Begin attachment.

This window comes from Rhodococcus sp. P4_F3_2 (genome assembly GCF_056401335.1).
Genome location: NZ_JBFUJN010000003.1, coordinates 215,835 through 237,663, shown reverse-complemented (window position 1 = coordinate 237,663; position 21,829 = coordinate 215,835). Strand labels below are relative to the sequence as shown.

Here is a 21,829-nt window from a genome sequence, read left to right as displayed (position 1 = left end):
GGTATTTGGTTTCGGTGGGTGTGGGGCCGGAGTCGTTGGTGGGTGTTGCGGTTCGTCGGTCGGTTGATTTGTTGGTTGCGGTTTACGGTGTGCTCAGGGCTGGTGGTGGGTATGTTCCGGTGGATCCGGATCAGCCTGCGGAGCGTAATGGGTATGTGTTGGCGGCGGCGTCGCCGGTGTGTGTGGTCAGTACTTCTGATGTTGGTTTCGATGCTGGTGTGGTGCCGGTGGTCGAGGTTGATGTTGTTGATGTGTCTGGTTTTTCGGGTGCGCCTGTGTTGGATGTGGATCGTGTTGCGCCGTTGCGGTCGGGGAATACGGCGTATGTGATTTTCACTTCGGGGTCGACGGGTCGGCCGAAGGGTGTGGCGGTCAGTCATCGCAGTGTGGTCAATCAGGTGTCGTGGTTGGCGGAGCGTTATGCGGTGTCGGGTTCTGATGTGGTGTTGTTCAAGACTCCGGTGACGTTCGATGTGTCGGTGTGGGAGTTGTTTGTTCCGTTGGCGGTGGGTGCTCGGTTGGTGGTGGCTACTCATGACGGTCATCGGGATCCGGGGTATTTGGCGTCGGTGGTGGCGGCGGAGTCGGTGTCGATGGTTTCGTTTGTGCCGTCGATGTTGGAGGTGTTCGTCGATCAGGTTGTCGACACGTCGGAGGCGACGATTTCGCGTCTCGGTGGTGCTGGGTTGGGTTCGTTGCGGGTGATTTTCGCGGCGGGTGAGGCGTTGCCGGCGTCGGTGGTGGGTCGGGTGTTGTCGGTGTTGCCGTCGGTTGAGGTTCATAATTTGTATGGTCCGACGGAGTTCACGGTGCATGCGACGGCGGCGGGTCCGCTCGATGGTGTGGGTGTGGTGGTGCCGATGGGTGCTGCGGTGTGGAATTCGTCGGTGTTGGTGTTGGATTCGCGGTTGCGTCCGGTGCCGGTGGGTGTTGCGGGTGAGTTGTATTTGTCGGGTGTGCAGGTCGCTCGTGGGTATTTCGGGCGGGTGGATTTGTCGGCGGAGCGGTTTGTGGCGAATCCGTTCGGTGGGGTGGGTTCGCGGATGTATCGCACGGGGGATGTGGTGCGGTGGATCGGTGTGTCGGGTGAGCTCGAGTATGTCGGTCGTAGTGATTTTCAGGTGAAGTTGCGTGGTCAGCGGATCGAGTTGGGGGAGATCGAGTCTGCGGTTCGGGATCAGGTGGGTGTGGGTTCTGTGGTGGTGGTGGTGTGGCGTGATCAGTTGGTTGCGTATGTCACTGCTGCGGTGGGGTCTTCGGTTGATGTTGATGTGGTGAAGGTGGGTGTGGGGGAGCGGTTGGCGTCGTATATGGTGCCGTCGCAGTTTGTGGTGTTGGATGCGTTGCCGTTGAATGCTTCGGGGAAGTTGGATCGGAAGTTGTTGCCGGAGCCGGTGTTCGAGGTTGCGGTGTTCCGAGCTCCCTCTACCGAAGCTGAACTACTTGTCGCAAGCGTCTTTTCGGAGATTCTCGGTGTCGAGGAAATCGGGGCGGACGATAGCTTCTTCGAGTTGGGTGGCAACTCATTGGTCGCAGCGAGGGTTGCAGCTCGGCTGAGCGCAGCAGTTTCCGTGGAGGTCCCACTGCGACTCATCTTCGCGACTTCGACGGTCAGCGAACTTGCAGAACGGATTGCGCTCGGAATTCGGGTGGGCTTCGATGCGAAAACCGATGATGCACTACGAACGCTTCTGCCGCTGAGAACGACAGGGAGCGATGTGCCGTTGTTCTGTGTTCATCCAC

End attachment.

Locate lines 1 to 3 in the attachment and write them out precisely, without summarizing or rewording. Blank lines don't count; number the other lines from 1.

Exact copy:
This window comes from Rhodococcus sp. P4_F3_2 (genome assembly GCF_056401335.1).
Genome location: NZ_JBFUJN010000003.1, coordinates 215,835 through 237,663, shown reverse-complemented (window position 1 = coordinate 237,663; position 21,829 = coordinate 215,835). Strand labels below are relative to the sequence as shown.

Here is a 21,829-nt window from a genome sequence, read left to right as displayed (position 1 = left end):